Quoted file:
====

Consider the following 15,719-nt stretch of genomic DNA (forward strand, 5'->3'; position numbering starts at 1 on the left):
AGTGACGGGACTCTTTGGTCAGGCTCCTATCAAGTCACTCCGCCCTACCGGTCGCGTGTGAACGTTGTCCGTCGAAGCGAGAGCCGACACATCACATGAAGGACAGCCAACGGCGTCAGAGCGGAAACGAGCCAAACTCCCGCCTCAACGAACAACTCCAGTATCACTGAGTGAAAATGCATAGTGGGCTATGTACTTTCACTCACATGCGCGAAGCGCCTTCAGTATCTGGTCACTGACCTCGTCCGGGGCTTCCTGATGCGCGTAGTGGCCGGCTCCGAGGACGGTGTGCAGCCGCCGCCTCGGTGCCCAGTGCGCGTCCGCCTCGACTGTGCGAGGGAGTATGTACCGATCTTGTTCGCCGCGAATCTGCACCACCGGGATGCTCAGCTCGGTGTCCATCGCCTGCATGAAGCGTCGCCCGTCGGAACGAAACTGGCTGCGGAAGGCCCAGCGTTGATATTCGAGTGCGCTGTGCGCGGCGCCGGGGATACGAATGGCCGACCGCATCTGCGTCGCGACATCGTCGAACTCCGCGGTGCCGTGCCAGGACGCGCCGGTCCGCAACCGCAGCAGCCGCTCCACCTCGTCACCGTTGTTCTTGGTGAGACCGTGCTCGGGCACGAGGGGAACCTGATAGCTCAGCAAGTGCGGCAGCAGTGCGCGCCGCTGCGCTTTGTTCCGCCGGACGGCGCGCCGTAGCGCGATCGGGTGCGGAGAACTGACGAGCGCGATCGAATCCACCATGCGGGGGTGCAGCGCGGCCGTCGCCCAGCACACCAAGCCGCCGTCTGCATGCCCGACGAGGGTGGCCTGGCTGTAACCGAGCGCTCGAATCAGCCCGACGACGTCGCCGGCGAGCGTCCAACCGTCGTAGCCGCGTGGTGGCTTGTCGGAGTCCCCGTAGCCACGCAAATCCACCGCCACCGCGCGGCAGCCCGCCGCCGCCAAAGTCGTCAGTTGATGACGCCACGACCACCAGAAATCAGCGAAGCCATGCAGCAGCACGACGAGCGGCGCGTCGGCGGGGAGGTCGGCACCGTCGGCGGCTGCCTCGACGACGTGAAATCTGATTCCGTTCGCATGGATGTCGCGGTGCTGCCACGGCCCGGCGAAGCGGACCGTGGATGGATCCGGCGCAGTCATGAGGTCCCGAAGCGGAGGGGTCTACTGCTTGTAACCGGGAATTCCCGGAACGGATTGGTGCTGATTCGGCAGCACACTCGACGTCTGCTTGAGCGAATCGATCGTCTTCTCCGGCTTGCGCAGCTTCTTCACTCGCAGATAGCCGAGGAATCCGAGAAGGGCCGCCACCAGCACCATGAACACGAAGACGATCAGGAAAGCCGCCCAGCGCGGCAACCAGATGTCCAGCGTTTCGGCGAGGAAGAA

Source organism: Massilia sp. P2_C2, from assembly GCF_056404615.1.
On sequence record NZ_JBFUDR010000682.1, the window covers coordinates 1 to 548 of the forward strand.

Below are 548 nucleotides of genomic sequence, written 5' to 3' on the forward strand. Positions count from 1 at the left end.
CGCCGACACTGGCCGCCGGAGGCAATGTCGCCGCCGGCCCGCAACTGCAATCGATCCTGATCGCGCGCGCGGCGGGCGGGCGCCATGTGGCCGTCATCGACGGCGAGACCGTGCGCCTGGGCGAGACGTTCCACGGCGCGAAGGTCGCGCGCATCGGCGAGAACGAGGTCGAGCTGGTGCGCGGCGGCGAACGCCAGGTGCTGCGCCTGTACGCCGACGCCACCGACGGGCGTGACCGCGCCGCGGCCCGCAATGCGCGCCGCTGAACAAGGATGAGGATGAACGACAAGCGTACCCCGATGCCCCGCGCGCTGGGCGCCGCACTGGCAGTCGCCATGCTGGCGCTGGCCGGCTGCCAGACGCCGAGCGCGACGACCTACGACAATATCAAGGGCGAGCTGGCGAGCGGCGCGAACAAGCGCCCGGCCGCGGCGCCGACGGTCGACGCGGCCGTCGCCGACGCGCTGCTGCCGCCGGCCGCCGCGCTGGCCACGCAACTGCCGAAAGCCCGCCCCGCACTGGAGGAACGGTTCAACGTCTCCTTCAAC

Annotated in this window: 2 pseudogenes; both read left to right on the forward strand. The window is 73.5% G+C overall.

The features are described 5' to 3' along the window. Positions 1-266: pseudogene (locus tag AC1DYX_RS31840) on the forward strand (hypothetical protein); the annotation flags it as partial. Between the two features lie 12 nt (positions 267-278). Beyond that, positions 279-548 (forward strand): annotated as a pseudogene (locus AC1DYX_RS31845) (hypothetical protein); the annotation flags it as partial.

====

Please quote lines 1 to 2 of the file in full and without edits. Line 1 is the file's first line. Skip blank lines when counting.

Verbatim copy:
Consider the following 15,719-nt stretch of genomic DNA (forward strand, 5'->3'; position numbering starts at 1 on the left):
AGTGACGGGACTCTTTGGTCAGGCTCCTATCAAGTCACTCCGCCCTACCGGTCGCGTGTGAACGTTGTCCGTCGAAGCGAGAGCCGACACATCACATGAAGGACAGCCAACGGCGTCAGAGCGGAAACGAGCCAAACTCCCGCCTCAACGAACAACTCCAGTATCACTGAGTGAAAATGCATAGTGGGCTATGTACTTTCACTCACATGCGCGAAGCGCCTTCAGTATCTGGTCACTGACCTCGTCCGGGGCTTCCTGATGCGCGTAGTGGCCGGCTCCGAGGACGGTGTGCAGCCGCCGCCTCGGTGCCCAGTGCGCGTCCGCCTCGACTGTGCGAGGGAGTATGTACCGATCTTGTTCGCCGCGAATCTGCACCACCGGGATGCTCAGCTCGGTGTCCATCGCCTGCATGAAGCGTCGCCCGTCGGAACGAAACTGGCTGCGGAAGGCCCAGCGTTGATATTCGAGTGCGCTGTGCGCGGCGCCGGGGATACGAATGGCCGACCGCATCTGCGTCGCGACATCGTCGAACTCCGCGGTGCCGTGCCAGGACGCGCCGGTCCGCAACCGCAGCAGCCGCTCCACCTCGTCACCGTTGTTCTTGGTGAGACCGTGCTCGGGCACGAGGGGAACCTGATAGCTCAGCAAGTGCGGCAGCAGTGCGCGCCGCTGCGCTTTGTTCCGCCGGACGGCGCGCCGTAGCGCGATCGGGTGCGGAGAACTGACGAGCGCGATCGAATCCACCATGCGGGGGTGCAGCGCGGCCGTCGCCCAGCACACCAAGCCGCCGTCTGCATGCCCGACGAGGGTGGCCTGGCTGTAACCGAGCGCTCGAATCAGCCCGACGACGTCGCCGGCGAGCGTCCAACCGTCGTAGCCGCGTGGTGGCTTGTCGGAGTCCCCGTAGCCACGCAAATCCACCGCCACCGCGCGGCAGCCCGCCGCCGCCAAAGTCGTCAGTTGATGACGCCACGACCACCAGAAATCAGCGAAGCCATGCAGCAGCACGACGAGCGGCGCGTCGGCGGGGAGGTCGGCACCGTCGGCGGCTGCCTCGACGACGTGAAATCTGATTCCGTTCGCATGGATGTCGCGGTGCTGCCACGGCCCGGCGAAGCGGACCGTGGATGGATCCGGCGCAGTCATGAGGTCCCGAAGCGGAGGGGTCTACTGCTTGTAACCGGGAATTCCCGGAACGGATTGGTGCTGATTCGGCAGCACACTCGACGTCTGCTTGAGCGAATCGATCGTCTTCTCCGGCTTGCGCAGCTTCTTCACTCGCAGATAGCCGAGGAATCCGAGAAGGGCCGCCACCAGCACCATGAACACGAAGACGATCAGGAAAGCCGCCCAGCGCGGCAACCAGATGTCCAGCGTTTCGGCGAGGAAGAA